The South African athletics team could have a kind of “home advantage” on foreign soil at this year’s World Athletics Championships in the US.

This is because a significant number of Mzansi’s athletes are based in the US,

the host country of the global track and field competition that takes place in Eugene, Oregon, from July 15 to 24.

Star long jumper Ruswahl Samaai could be the latest on the long list of South Africans to secure a move to the US. Pending visa approval, the 30-year-old is on the verge of relocating to Atlanta, Georgia.

Samaai has teamed up with retired American long jump icon-turned-coach Dwight Phillips, a four-time world champion and Olympic gold medallist.

South Africa has a long history of connections with American athletics, a relationship that dates back to the time of the likes of the iconic Elana Meyer and Jean Verster, the renowned mid- and long-distance coach who guided Caster Semenya to world and Olympic medals.

In the US, Samaai will be in the company of a few compatriots who will also be eyeing qualifying marks for the July championships.

The athlete from Paarl, Western Cape, is keenly awaiting his visa, a process he said had been ongoing for three months.

This includes sorting out the relocation process with the immigration officers in the US.

“We thought it was going to be an easy process, but it turned out to be quite a drag. Three months is a long time to wait,” Samaai told City Press.

He is relocating with his wife, Alecha Thops-Samaai.

With a dream move sealed, Samaai is hoping to take his game up a notch, even if that meant having to separate from long-time coach Jenny Kingwell, who steered him to podium finishes at the 2017 World Championships; the 2014, 2016 and 2018 African Championships; and the 2014 and 2018 Commonwealth Games.

“One of the reasons to move to the US is that they have a strong field of men’s long jumpers.

“Coach Jenny and I had a nice chat after the Tokyo Olympics. She was not just a coach, but a motherly figure. It is about progression and the parting of ways was on good terms.

“I’ll be working with a coach as well as athletes who know and understand what it takes to win. This is a guy who has been on podiums at multiple major events. So he knows his business on how to nurture athletes, and I am waiting to see what is in store for me,” said the battle-scarred Samaai.

“I am really excited at the prospect of going to work with one of the best long jump coaches in the world.”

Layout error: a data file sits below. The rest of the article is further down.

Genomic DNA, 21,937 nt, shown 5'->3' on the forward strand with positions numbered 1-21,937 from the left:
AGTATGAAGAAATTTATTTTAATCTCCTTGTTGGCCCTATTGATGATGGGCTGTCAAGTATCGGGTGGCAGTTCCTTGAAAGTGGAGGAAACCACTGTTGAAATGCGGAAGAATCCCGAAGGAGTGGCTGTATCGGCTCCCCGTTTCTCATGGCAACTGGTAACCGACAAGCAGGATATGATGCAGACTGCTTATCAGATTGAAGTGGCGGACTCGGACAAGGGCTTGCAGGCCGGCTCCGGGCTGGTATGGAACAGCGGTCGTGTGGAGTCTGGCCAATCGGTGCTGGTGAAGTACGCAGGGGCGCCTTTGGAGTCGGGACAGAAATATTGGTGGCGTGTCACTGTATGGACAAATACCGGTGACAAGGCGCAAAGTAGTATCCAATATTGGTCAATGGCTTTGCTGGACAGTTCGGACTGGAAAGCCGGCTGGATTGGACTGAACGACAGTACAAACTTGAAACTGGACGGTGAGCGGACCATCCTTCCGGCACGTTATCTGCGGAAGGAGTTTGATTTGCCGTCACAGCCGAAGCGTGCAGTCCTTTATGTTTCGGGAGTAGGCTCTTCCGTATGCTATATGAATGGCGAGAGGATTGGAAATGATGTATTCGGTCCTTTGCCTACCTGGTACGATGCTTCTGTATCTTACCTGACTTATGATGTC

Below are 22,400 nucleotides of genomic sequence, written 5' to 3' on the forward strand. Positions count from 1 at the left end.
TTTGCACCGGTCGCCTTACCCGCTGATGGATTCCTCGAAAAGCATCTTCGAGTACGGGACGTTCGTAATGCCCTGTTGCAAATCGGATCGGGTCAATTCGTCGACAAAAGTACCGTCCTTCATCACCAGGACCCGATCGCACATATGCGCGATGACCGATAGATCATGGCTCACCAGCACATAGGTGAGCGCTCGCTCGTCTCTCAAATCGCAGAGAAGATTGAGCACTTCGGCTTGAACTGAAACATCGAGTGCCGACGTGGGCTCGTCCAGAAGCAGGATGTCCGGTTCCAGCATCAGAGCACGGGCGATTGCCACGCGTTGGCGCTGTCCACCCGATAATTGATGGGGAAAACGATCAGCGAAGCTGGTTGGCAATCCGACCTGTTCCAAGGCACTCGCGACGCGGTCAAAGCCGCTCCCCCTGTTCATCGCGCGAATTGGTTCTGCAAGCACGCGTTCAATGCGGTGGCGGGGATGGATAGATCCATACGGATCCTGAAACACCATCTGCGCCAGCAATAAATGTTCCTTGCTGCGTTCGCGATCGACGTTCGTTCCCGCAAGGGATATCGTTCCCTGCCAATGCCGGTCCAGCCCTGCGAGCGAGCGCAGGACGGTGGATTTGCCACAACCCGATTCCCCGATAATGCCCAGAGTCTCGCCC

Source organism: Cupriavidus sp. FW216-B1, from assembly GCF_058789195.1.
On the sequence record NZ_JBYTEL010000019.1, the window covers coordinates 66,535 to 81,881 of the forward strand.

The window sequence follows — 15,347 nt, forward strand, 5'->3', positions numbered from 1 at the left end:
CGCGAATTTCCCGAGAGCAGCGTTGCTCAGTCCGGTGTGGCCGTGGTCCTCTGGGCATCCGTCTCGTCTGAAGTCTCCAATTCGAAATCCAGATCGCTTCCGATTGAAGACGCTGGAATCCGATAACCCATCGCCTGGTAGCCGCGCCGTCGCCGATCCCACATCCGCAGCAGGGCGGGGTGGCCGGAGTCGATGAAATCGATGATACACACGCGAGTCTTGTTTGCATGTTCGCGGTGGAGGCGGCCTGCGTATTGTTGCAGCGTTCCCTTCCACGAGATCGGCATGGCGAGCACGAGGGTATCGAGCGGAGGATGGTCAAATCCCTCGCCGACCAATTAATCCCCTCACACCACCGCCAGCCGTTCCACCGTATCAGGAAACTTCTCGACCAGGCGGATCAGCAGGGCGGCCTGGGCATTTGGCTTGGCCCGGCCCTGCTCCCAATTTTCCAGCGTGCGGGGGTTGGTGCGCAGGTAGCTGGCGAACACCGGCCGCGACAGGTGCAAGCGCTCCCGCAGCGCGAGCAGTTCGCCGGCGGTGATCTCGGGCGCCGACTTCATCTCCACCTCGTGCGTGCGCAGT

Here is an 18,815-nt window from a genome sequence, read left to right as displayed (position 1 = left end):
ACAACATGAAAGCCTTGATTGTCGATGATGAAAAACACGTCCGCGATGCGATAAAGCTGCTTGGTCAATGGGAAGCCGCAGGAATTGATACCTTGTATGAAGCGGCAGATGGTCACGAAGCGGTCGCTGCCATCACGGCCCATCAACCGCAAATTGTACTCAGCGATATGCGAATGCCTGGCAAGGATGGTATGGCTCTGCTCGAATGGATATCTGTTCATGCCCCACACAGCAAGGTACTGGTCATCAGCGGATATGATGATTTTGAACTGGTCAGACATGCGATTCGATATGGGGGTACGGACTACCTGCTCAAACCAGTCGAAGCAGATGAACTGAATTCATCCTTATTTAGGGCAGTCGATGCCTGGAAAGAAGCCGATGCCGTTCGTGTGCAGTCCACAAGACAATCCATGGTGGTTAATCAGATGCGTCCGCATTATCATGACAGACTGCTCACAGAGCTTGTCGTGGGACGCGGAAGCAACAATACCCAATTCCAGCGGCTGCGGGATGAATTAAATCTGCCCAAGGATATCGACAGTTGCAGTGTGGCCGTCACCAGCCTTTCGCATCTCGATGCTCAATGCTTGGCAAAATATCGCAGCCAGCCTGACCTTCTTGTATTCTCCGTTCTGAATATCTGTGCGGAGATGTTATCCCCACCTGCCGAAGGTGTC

Star jumper is the latest local athlete to find a new home in the US.

Phillips has already hinted that he’ll take Samaai out of his comfort zone and put him in “the real sprinting world” to compete with the best of the best.

“My coach told me he’s going to make me run the 100m and the 200m, as well as the 60m because he needs me to execute more on my speed, which is my strength.

It is something I’m looking forward to.”

At the height of his career, Phillips used to lead a US one-two in almost every final at

major international competitions, until a generation that included South African talent – Khotso Mokoena, Samaai and Luvo Manyonga – interrupted the Americans’ monopoly in the long jump.

With the World Athletics Championships scheduled to be staged in the US for the first time, Samaai believes he and other US-based South Africans can gatecrash the Americans’ party.

“I think we have quite a home advantage,” he said in jest.

On a serious note, Samaai explained what could stand his nation in good stead: “Travelling to a major championship five days before is not ideal for any athlete. This is something we normally do with ASA [Athletics SA] and even Sascoc, getting to a base four or five days before competition and we are expected to perform at our optimum.

“So being based in a country that will host the event should give us an advantage to prepare without worrying about long travel.”

Outlining his goals for this year, Samaai wishes to improve on his bronze medal from the 2017 World Championships, as well as his personal best jump of 8.49m.

“Getting a World Champs gold medal will be marvellous, but it’s a step-by-step process to get there.”

Samaai is part of the ASA preparation squad for this year’s major championships, which include the Commonwealth Games in Birmingham, UK, from July 28 to August 8.

Source: City Press

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